Washington Redskins fans expect another losing season.

They lack enthusiasm, but the same can’t be said for newspaper columnists and TV “experts” delighted to again have a forum to carp about the team’s nickname, which they claim is a racial slur.

USA Today columnist Christine Brennan, always eager to drag the PC viewpoint onto the sports pages, was crowing in July when a federal judge canceled the Redskins’ federal trademark registrations.

Ms. Brennan: “When the Washington NFL team name changes, and it certainly will, whether that’s five years down the road, or 10, or 20, we’ll all look back to what happened … as one of the essential stepping stones to that historic moment.”

The Redskins are appealing, a process that could take years.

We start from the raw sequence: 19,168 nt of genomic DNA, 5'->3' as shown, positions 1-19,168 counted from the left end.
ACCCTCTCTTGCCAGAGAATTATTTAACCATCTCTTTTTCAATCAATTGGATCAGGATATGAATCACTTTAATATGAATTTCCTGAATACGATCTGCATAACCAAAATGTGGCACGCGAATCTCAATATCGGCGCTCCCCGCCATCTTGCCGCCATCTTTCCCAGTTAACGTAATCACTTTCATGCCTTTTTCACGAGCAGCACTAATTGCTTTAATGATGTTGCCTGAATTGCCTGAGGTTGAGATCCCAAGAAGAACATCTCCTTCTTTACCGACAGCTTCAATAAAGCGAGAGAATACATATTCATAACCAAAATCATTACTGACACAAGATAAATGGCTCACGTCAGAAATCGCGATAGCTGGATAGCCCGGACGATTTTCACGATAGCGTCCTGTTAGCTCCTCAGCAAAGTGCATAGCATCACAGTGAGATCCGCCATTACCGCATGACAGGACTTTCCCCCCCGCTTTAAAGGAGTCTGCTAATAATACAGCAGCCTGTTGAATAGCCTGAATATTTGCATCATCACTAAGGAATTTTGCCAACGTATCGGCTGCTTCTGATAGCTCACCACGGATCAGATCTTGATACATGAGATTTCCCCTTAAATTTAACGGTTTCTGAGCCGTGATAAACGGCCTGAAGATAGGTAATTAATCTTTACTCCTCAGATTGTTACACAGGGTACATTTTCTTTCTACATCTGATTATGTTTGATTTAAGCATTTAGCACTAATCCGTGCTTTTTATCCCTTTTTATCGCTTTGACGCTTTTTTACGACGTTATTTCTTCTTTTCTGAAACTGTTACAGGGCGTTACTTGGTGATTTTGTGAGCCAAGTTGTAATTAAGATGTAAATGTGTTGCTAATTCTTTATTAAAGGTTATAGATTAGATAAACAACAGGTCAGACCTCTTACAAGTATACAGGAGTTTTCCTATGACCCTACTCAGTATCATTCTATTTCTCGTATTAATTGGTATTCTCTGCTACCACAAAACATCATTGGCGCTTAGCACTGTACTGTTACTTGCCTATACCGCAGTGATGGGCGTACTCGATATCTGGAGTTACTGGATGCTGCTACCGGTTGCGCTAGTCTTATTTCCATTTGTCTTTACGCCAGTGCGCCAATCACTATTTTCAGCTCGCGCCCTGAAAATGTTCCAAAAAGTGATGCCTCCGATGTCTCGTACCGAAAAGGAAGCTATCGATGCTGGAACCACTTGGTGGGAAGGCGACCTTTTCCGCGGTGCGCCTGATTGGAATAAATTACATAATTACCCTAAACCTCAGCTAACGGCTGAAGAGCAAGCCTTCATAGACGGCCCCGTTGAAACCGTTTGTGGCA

Meanwhile, the club is unhappy with FedEx Field in suburban Maryland and wants to move. The site of RFK Stadium would be ideal, but PC has intervened. The National Park Service won’t consider a deal because of team’s nickname.

Eleanor Holmes Norton, the District of Columbia’s delegate to the House, has filed a bill that would strip the NFL of its antitrust protection if the Redskins don’t change their name.

What Redskins owner Dan Snyder should do (besides getting a better coach) is tell the feds and D.C. to screw off and get something done in Virginia. A new stadium north of Richmond along Interstate 95 would draw fans from Hampton Roads and Raleigh/Durham.

Even with the media beating the drums of conflict, pollsters find that a vast majority of fans have no problem with the Redskins’ nickname.

But everybody has an opinion, including those of the Navajo Nation at Red Mesa High School in remote northeast Arizona. Folks are proud of their football team and everything connected to it.

They fill the stands to root for the Red Mesa Redskins, a nickname that won’t be changing.

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